Expository Sermon on Mark 2:1-5 | The Kursk Syndrome


The Kursk Syndrome (Mark 2:1-5)

In the summer of 2000, a series of explosions in the forward torpedo room rocked the Russian submarine Kursk, sending it plunging to the bottom of the frigid Barents Sea. The fate of the 118 sailors board the ship was not known, though experts believed that there were likely survivors of the blast who would need to be rescued and fast. As word of the accident got out, several countries, including the United States, Great Britain, and Norway, lined up to offer the Russians technological and manpower assistance toward a rescue operation—help in the form of sophisticated submersible rescue subs and salvage equipment that could conceivably help bring sailors from the stricken sub safely back to the surface.

The official Russian response? Russian Deputy Prime Minister Ilya Klebanov said, “We have all the necessary technology to carry out the operation.” That was wishful thanking. By official accounts, the Russian Navy did not locate the Kursk, 354 feet below the Barents Sea until 16 hours after the accident, and they did not lower the first rescue vessel until more than 15 hours after that. A day later, the United States and Britain publicly offered to help in the Kursk rescue effort, but two more days passed before Russian leader Vladimir Putin ordered naval officials to accept any aid that was extended. Three more days then went by before British and Norwegian rescue vessels arrived at the wreck site.

Meanwhile, deep in the bowels of the dying ship, some of the crew members had managed to seal themselves into a rear compartment, trying in vain to get out but hoping for a rescue. An officer scrawled a message in the fading light of the cold compartment: “All the crew from the sixth, seventh, and eighth compartments went over to the ninth. There are 23 people here. We made this decision as a result of the accident. None of us can get to the surface . . . I am writing blindly. . . .” That note would be found on the officer’s body when the hull of the Kursk was finally breached by rescuers. All aboard had perished by that time.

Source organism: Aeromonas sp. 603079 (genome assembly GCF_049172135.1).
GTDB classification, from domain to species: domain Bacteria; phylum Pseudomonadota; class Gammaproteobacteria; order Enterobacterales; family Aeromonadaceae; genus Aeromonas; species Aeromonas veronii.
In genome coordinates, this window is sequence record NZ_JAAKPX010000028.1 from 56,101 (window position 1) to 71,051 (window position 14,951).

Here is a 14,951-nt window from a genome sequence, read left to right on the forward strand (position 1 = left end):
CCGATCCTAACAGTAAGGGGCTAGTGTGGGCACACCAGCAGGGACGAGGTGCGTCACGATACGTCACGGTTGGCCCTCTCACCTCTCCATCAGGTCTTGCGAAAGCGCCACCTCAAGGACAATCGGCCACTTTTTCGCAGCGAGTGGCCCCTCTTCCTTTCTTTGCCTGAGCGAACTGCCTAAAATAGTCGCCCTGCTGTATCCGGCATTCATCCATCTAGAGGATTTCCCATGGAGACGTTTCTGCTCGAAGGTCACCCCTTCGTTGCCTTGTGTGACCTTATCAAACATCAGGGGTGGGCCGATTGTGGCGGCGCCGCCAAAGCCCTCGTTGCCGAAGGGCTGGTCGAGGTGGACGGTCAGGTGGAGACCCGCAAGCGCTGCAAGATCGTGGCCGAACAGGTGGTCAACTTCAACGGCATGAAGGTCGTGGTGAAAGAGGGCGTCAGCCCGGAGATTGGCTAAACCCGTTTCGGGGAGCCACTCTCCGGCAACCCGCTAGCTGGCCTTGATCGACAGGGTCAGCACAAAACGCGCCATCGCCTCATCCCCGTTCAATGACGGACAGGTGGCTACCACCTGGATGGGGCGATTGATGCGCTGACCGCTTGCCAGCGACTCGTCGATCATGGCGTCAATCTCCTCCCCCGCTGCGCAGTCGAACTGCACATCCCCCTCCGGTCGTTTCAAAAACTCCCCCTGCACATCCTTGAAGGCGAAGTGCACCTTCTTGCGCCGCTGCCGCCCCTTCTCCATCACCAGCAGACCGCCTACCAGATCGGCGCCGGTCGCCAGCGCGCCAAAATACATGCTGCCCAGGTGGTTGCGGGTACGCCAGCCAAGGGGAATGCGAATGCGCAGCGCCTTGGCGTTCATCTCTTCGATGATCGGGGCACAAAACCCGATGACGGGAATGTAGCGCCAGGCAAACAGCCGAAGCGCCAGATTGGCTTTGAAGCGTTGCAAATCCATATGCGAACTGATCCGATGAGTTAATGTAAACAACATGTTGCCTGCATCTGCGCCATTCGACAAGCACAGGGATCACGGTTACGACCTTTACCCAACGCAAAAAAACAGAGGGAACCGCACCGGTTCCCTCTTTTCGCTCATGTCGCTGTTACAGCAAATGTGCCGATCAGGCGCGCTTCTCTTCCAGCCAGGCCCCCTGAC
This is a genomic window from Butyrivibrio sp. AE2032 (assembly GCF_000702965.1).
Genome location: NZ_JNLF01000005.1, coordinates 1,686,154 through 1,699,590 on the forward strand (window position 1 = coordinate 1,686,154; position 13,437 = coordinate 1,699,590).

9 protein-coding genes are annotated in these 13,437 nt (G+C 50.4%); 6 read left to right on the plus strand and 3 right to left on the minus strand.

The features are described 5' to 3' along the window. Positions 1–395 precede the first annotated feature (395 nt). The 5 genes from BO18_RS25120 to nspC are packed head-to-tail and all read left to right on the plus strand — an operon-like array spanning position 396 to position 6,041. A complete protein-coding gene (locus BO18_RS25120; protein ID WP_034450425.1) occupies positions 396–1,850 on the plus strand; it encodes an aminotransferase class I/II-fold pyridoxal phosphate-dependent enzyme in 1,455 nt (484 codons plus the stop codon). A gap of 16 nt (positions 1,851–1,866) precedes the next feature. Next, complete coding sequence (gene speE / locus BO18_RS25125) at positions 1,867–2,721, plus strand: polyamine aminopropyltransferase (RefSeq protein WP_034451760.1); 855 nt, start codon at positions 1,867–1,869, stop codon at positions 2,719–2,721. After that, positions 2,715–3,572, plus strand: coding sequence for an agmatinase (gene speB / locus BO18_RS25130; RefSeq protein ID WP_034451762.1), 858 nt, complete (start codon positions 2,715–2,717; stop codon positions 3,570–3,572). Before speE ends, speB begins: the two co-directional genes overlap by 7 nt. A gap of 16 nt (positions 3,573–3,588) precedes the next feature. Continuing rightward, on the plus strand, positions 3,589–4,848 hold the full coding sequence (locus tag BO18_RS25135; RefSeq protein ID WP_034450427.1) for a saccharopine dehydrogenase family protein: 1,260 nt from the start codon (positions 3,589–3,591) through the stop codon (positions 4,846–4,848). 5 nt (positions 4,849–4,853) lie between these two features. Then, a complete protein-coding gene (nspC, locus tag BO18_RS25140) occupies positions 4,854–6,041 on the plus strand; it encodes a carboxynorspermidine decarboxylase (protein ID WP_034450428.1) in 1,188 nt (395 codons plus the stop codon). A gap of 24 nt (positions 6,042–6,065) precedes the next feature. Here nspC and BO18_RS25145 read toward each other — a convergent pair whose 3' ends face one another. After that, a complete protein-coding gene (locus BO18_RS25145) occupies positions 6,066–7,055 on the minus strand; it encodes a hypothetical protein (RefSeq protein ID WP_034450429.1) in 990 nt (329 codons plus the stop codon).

No one knows how long those sailors may have survived. The note was written at least four hours after the initial explosion and some experts believe that the sailors may have had enough oxygen to sustain them up to a week. Whatever the possibilities might have been, the reality was that help came too late—even though it was offered and available. This rugged refusal of help, this unwillingness-to-ask-for-help is called “The Kursk Syndrome.”

I’m persuaded far too many Christians have “The Kursk Syndrome.” Tonight, we want to look at an episode from Mark’s Gospel of a man who did not have “The Kursk Syndrome.”

Men Were Willing to Help, vv 3-4

Jesus was teaching in Capernaum in a home, and people had crowded around the door to hear Jesus teach.

Some men come to Jesus bringing a paralytic, and he’s carried on a mat by four of the men.

You’ve known people who saw work to be done, and they waited for someone else to do the work. “Someone needs to go talk to so-and-so about his soul. But I’m just so busy, I don’t have the time.” “Someone needs to put up some new bulletin boards in the classrooms. I sure hope someone gets to that soon.” “Someone needs to be responsible for cleaning out the gutters on the church building. They sure are a mess.”

I’m sure that these men could have had that attitude. “We’ve heard that this Jesus guy can do great miracles. Someone really ought to take our friend to him to see if he can heal him.” They didn’t do that, but they acted to help a friend when they saw a need.

We have so many opportunities to help. When someone is in the hospital, we have an opportunity to visit, to provide food for the family, or to provide transportation home. When someone comes forward in the assembly to confess sin, we have an opportunity to be a friend, an opportunity to help that brother overcome the adversity in his life. When a teacher is going out-of-town, we have an opportunity to teach her class.

Scripture calls upon us to help those around us. “Whoever wants to become great among you must be your servant, and whoever wants to be first must be slave of all. For even the Son of Man did not come to be served, but to serve, and to give his life as a ransom for many” (Mk 10:43-45). “Serve one another in love” (Gal 5:13). “As we have opportunity, let us do good to all people, especially to those who belong to the family of believers” (Gal 6:10).

During World War II, England needed to increase its coal production. Winston Churchill called together labor leaders to enlist their support.

At the end of his presentation, he asked them to picture in their minds a parade which he knew would be held in Piccadilly Circus after the War. First, he said, would come the sailors who had kept the vital sea lanes open. Then would come the soldiers who had come home from Dunkirk and then gone on to defeat Rommel in Africa. Then would come the pilots who had driven the Luftwaffe from the sky.